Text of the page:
Over the course of the nineteenth century, religious practices, ideas about what constituted good “religion,” and the construction of religious identities mattered greatly as Native people defended their lands and Americans advanced projects to claim them. The Gods of Indian Country tracks these stories, placing land at the heart of our narratives of American religious history. In doing so, it offers an alternative to accounts of religion and American expansion that focus on Native reception or rejection of Christianity or, put differently, the persistence or loss of Native “traditions” in the face of colonial force. It focuses, instead, on the various ways Kiowas related to the power circulating in their lands and how those engagements changed as those lands came under threat. It also emphasizes the ways Christian missions paralleled American expansion and were reshaped by the experience of removing Indian nations, confining them on reservations, and ultimately dissolving tribally held lands.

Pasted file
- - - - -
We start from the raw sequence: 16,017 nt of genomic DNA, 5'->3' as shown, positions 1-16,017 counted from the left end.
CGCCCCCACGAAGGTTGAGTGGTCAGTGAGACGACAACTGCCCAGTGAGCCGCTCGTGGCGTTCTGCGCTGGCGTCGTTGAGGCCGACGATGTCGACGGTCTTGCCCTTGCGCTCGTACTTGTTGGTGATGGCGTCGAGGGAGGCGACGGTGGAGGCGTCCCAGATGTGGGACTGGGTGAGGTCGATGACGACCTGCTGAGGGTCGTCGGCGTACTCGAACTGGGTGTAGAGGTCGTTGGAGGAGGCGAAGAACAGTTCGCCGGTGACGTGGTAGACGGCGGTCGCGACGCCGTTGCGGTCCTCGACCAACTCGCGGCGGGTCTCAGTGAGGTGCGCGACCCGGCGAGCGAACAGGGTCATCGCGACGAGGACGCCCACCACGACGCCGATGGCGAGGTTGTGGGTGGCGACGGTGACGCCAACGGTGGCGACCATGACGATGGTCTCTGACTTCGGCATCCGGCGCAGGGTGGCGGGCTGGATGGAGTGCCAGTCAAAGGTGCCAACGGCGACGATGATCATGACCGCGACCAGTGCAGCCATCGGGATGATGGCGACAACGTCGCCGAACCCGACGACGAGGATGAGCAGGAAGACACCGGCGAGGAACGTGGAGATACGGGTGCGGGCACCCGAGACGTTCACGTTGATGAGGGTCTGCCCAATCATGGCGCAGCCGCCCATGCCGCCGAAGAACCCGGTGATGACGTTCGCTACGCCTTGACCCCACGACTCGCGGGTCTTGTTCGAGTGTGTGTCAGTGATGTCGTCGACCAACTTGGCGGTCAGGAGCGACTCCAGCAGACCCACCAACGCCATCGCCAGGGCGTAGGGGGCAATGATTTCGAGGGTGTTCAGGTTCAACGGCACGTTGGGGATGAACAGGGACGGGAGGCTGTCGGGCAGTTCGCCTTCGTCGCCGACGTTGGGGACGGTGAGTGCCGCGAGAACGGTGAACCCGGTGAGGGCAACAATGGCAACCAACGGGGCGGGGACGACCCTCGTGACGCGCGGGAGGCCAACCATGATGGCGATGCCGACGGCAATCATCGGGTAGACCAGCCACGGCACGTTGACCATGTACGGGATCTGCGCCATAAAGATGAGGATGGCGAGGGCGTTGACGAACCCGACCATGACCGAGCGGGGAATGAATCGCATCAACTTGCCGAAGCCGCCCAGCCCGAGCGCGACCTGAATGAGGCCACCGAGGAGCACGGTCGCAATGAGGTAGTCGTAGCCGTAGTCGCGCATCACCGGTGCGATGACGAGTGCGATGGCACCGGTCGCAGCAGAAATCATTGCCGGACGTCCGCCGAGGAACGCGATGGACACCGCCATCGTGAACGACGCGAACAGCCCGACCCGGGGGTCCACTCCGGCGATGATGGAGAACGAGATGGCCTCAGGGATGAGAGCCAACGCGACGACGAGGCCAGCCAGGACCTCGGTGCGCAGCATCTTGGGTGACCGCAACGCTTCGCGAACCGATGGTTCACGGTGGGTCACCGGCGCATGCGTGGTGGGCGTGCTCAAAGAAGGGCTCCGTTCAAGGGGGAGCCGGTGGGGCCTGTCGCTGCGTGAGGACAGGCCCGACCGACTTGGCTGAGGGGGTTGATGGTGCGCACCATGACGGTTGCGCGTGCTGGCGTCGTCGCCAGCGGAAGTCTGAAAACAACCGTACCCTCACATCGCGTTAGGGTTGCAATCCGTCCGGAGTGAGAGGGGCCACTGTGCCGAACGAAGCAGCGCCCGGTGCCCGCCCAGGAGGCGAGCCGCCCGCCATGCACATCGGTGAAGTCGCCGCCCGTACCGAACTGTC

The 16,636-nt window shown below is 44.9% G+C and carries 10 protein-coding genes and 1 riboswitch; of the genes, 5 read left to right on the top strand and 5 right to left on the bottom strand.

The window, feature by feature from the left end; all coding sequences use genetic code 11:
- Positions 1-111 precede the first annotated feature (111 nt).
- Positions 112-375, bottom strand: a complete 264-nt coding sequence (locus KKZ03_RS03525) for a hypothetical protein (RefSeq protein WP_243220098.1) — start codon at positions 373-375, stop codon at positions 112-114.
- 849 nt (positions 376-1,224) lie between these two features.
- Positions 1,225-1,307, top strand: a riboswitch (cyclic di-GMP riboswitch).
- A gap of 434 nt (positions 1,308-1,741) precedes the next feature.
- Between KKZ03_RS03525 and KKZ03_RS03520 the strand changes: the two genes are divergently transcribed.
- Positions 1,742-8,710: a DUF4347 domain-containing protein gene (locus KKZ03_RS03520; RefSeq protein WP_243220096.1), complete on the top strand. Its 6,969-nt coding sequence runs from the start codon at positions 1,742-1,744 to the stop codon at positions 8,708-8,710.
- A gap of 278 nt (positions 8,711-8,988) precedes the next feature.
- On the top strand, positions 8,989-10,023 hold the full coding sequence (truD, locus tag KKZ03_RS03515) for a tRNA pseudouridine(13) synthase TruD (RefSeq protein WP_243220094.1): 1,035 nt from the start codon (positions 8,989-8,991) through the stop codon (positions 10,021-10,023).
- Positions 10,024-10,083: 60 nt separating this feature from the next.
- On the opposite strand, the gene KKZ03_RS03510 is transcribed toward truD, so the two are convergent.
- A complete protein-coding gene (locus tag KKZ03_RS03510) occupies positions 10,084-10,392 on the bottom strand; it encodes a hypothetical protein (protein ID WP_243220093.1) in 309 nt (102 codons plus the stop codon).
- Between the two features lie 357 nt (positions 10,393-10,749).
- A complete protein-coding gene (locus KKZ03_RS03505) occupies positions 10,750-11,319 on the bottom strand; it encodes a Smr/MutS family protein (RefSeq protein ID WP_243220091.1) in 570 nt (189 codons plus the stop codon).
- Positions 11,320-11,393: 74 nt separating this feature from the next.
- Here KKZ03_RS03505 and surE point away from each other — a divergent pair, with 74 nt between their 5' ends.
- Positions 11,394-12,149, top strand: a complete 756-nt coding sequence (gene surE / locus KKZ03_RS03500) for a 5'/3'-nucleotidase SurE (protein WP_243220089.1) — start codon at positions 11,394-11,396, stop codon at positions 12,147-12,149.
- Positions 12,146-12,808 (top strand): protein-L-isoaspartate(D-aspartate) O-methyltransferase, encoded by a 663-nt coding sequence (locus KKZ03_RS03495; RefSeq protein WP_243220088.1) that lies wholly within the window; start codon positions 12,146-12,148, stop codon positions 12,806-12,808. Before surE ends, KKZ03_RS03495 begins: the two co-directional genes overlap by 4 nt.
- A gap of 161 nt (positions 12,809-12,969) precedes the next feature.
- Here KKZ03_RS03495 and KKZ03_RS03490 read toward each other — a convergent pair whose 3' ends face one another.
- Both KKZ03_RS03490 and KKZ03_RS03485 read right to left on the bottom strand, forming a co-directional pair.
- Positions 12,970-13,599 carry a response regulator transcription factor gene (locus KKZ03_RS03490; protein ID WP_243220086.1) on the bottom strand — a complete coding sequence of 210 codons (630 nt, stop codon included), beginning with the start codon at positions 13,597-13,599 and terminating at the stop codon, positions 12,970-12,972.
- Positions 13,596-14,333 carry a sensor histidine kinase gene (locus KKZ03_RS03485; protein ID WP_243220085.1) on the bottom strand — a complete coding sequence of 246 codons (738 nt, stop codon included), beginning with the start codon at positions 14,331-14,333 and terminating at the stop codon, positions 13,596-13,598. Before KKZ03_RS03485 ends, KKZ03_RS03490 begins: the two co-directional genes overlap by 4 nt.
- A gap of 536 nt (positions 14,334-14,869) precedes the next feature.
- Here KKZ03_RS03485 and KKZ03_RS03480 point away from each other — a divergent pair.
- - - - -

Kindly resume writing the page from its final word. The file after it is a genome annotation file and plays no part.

With this emphasis on land—its sacralized defense and sanctified theft—the book also offers a backstory to twentieth and twenty-first century Native activism. Consider, for instance, the Standing Rock protests. Indigenous peoples from around the globe have gathered at the protest camp by the thousands. They represent dozens of independent peoples, as well as myriad religious positions. But as Greg Johnson and Siv Ellen Kraft have observed, religion is a “key register in the camps.” While activists are connected to distinct religious traditions, they invoke the power of “ceremony” in their shared work to “defend the sacred.” Once again, a look to the land and the forms of sacred power marshaled for its protection can make sense of what might initially seem riotously diverse. Or in the case of Cûifā́gàui and his forays into Protestant and Catholic worship, quite unorthodox.